In the invention, the driving magnets 132-133-134 and the driven magnet 14 produce a coupling magnetic field whose field lines 15 generally leave the active side face 130 of the north pole piece 132 substantially horizontally to reach the north pole 140 of the driven magnetic bar 14 also substantially horizontally, and leave the north pole 141 of the driven bar 14 substantially horizontally to reach the active side face 131 of the south pole piece 133 substantially horizontally so as to form a loop, as shown diagrammatically in FIG. 3A. The field lines 15 extend more particularly in the vicinity of the poles of the driven magnet 14 substantially parallel to the longitudinal axis of the driven magnet, referenced 143. Given that the number of field lines extending in a direction having a significant axial component in the vicinity of the magnetic bar 14 is greatly reduced compared with the arrangement shown in FIG. 2A, the axial force between the driving and driven portions is minimized.

In the present invention, a leakproof protective wall 145 is provided between the driving portion 13 and the receptacle 5 1. The protective wall 145 is made of non-magnetic material and serves to protect the driving portion 13 and the associated elements (motor, transmission means) from the chemical reagents contained in the receptacle 5 1. This characteristic of the present invention is of particularly advantageous application in the nuclear field. When the reagents contained in the receptacle are nuclear materials, the protective wall 145 can be used to confine the dangerous portion of the stirrer, comprising in particular the driven portion and the receptacle.

FIGS. 4A and 4B are respectively a simplified diagrammatic front view and a plan view of a second embodiment of the liquid stirrer of the invention. In this second embodiment, the stirrer comprises in particular a driven portion 16 identical to the driven portion 14 shown in FIGS. 3A and 3B and placed in a receptacle 5 2, a protective wall 160, and a static driving portion 17 beneath the receptacle 5 2 and the protective wall 160. The width of the drive portion 17 is preferably substantially equal to the length of the driven portion 16. The drive portion 17 comprises three stationary electromagnets 170, 171, and 172 extending horizontally and powered from a multiphase sinusoidal alternating current (AC) power supply (not shown). The active faces 170 a-170 b, 171 a-171 b, and 172 a-172 b of the respective electromagnets 170, 171, and 172 are parallel to the axis of rotation 8 2 of the driven portion.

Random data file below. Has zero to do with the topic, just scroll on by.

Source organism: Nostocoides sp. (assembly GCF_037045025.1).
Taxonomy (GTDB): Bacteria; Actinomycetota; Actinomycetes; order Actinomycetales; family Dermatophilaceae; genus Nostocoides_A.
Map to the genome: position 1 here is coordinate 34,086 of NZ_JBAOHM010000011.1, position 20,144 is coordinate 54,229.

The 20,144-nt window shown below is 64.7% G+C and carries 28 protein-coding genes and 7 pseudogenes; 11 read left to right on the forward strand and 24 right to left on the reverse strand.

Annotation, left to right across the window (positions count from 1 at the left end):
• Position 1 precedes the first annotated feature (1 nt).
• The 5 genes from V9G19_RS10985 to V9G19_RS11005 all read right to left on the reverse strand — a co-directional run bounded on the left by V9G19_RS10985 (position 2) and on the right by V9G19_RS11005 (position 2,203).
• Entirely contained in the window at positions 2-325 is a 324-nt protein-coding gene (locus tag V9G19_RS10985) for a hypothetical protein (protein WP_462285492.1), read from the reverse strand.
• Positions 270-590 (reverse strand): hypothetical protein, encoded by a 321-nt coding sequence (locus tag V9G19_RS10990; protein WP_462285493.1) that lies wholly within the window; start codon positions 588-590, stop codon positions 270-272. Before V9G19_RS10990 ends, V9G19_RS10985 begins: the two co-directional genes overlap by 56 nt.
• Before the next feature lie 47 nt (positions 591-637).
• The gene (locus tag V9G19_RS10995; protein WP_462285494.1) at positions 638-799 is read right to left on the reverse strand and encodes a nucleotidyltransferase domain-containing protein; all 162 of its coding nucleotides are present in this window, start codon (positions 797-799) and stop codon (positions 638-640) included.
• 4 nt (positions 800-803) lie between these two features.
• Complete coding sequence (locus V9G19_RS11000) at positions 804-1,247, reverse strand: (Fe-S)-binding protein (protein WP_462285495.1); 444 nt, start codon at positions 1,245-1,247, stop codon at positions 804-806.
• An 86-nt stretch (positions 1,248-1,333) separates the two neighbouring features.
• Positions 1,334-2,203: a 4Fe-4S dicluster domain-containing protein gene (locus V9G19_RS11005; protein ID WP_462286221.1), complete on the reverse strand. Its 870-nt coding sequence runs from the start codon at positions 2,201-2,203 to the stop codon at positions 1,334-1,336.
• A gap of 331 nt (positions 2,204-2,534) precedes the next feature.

The electromagnets are disposed in a three-branch cross configuration, with each electromagnet forming one of the branches of the cross. Each electromagnet 170, 171, and 172 is constituted by a horizontal core having a pair of coils 170 c-170 d, 171 c-171 d, and 172 c-172 d wound on respective ends thereof. The coils of each electromagnet are interconnected as represented by wire 17′ in FIG. 4A in respect of electromagnet 170.

The coils of the electromagnets 170, 171, and 172 are powered using three-phase AC. More precisely, the pair of coils 170 c-170 d, the pair of coils 171 c-171 d, and the pair of coils 172 c-172 d are powered respectively with alternating currents that are phase-shifted relative to one another by 120°. Each active face of an electromagnet constitutes a magnetic pole whose polarity varies as a function of the phase of the AC applied to the corresponding coils. This produces a rotating electromagnetic field which is equivalent to the field produced by the rotating magnet 13 in FIGS. 3A and 3B. Because the electromagnets are disposed horizontally, the field lines 18 between the active faces 170 a, 170 b, 171 a, 171 b, 172 a, and 172 b and the magnetic poles of the driven magnets 16 are comparable to the field lines 15 of FIGS. 3A and 3B. In particular, the field lines 18 generally extend substantially parallel to the longitudinal axis of the driven magnet 16 in the vicinity thereof.

The embodiment shown in FIGS. 4A and 4B uses three electromagnets. Nevertheless, a different number of electromagnets could be used, where said number is greater than or equal to two. In general, for an integer number p of electromagnets, where p is greater than or equal to 2, the electromagnets are arranged in a p-branch cross and p-phase AC is fed to the electromagnets. Each electromagnet is then powered with AC at a phase that is offset by +(360°/p) and −(360°/p) relative to the two closest electromagnets, respectively.